Is Catholic social teaching, to use the modern vernacular, a “real thing”? Do we have to passively agree when the Church teaches about subjects that cross the line into economic or political territory?

In “The Myth of Catholic Social Teaching” at The Catholic Thing, John Zmirak claims that Catholic Social Teaching does not “exhibit the same crystalline integrity” as Catholic magisterial teaching, and therefore can’t possibly be as binding. He then zeroes in on several papal teachings having to do with economics and politics which he claims have been reversed: Usury, slavery, religious liberty, and torture.

Zmirak has a point. Too often, social teachings are used simply to club opponents. But they are in fact a set of principles offered to faithful lay people in the political sphere who can bring their experience to bear on an honest attempt to apply them. For instance, when the Catechism rejects both socialism and capitalism it leaves open the question of what “reasonable regulation” is. That’s the Catholic politician’s job, not the Church’s.

But Catholic social teaching isn’t as hopelessly unsure as Zmirak makes it out to be, either. He winds up his case with this telling paragraph:

Were those Catholic bankers who charged non-excessive rates of interest before the popes reexamined the question really committing sins against nature? Were Catholics who joined the abolitionist movement also sinning, by claiming that the institution was evil prematurely, before the popes got around to it? Were advocates of religious liberty before Vatican II material heretics, until that day in 1963 when the Council came round to agreeing with them? Were opponents of torture culpable for teaching a position before the Church approved it?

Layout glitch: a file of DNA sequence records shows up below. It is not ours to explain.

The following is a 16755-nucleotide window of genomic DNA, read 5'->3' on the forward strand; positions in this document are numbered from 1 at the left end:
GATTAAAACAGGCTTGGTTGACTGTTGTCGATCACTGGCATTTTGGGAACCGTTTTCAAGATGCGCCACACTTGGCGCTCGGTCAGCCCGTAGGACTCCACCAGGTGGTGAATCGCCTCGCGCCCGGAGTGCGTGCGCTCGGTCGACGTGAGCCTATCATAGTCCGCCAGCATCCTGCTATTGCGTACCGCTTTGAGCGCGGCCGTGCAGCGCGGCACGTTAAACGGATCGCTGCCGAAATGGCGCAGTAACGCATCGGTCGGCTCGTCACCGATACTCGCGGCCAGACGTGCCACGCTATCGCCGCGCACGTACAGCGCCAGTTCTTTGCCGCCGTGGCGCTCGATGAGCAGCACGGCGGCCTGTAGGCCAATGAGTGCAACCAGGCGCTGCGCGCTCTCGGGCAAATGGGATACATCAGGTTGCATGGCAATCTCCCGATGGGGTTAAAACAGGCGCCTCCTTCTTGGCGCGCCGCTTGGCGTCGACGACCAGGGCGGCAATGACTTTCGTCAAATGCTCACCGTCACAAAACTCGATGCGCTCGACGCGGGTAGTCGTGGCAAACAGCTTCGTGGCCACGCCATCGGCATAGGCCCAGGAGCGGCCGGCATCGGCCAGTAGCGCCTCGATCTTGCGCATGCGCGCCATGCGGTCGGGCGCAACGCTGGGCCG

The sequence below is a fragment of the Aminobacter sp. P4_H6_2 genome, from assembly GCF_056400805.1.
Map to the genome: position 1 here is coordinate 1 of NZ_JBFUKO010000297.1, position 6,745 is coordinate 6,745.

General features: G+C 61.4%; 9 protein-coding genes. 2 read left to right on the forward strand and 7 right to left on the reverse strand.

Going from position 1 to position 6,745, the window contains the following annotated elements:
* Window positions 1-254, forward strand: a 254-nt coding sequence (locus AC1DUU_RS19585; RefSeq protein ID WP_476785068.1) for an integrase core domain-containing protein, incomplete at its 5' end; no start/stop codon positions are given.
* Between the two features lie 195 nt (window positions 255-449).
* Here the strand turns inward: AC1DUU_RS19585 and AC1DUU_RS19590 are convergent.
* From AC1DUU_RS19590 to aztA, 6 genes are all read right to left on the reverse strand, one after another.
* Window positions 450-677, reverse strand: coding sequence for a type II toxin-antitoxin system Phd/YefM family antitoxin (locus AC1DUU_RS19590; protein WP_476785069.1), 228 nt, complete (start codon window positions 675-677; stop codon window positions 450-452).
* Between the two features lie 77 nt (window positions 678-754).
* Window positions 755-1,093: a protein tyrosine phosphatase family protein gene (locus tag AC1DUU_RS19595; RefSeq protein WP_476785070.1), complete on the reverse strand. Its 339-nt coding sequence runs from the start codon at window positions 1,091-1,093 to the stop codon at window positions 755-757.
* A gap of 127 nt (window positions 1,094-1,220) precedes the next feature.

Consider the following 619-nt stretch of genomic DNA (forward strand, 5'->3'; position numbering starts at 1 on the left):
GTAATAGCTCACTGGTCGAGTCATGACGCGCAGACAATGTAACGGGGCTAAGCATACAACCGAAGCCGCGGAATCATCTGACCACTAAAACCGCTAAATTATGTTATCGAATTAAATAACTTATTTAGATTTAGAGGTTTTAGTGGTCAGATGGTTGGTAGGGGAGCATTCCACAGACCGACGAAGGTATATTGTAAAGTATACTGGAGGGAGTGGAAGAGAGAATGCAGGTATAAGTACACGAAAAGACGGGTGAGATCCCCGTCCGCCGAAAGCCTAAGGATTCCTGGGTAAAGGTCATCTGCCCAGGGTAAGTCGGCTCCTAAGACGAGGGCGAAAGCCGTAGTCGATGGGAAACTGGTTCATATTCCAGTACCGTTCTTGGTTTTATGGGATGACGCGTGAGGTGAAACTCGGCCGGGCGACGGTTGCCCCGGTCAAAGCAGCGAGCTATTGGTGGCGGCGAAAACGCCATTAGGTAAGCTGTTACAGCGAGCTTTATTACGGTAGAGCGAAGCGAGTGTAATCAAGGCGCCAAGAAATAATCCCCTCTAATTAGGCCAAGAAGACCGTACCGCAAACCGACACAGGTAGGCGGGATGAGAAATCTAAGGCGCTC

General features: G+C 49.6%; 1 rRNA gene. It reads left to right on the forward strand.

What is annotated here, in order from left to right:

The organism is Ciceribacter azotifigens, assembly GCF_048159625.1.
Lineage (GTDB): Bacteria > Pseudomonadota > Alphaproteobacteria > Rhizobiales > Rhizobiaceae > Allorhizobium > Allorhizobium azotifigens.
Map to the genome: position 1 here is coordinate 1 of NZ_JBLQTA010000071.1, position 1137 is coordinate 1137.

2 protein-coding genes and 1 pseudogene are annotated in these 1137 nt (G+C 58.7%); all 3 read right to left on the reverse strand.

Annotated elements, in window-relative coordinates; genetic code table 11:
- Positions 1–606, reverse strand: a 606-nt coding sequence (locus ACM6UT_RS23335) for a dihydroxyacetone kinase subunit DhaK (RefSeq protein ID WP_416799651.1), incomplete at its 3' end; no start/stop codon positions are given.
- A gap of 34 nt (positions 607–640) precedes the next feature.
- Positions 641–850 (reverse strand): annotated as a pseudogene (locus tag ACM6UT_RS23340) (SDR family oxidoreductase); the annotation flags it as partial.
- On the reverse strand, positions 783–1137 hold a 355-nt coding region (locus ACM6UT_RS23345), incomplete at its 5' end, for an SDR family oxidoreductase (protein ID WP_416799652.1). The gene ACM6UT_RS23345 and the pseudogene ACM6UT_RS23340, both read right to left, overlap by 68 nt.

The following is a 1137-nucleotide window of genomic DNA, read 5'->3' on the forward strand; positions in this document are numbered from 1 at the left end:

The paragraph makes the Church’s teaching seem absurd by equating teachings of the Church with their application in various times and places—in the most contentious way possible. Zmirak may be trying to show how absurd it is to treat Catholic social teaching as absolutely binding, but he makes the teaching look ridiculous in the process.

Cardinal Joseph Ratzinger, before he was Benedict XVI, warned against just such an approach to the prudential application of tenets of the faith:

it comes to the question of interventions in the prudential order, it could happen that some Magisterial documents might not be free from all deficiencies. Bishops and their advisors have not always taken into immediate consideration every aspect or the entire complexity of a question. But it would be contrary to the truth, if, proceeding from some particular cases, one were to conclude that the Church’s Magisterium can be habitually mistaken in its prudential judgments, or that it does not enjoy divine assistance in the integral exercise of its mission. In fact, the theologian, who cannot pursue his discipline well without a certain competence in history, is aware of the filtering which occurs with the passage of time. This is not to be understood in the sense of a relativization of the tenets of the faith. The theologian knows that some judgments of the Magisterium could be justified at the time in which they were made, because while the pronouncements contained true assertions and others which were not sure, both types were inextricably connected.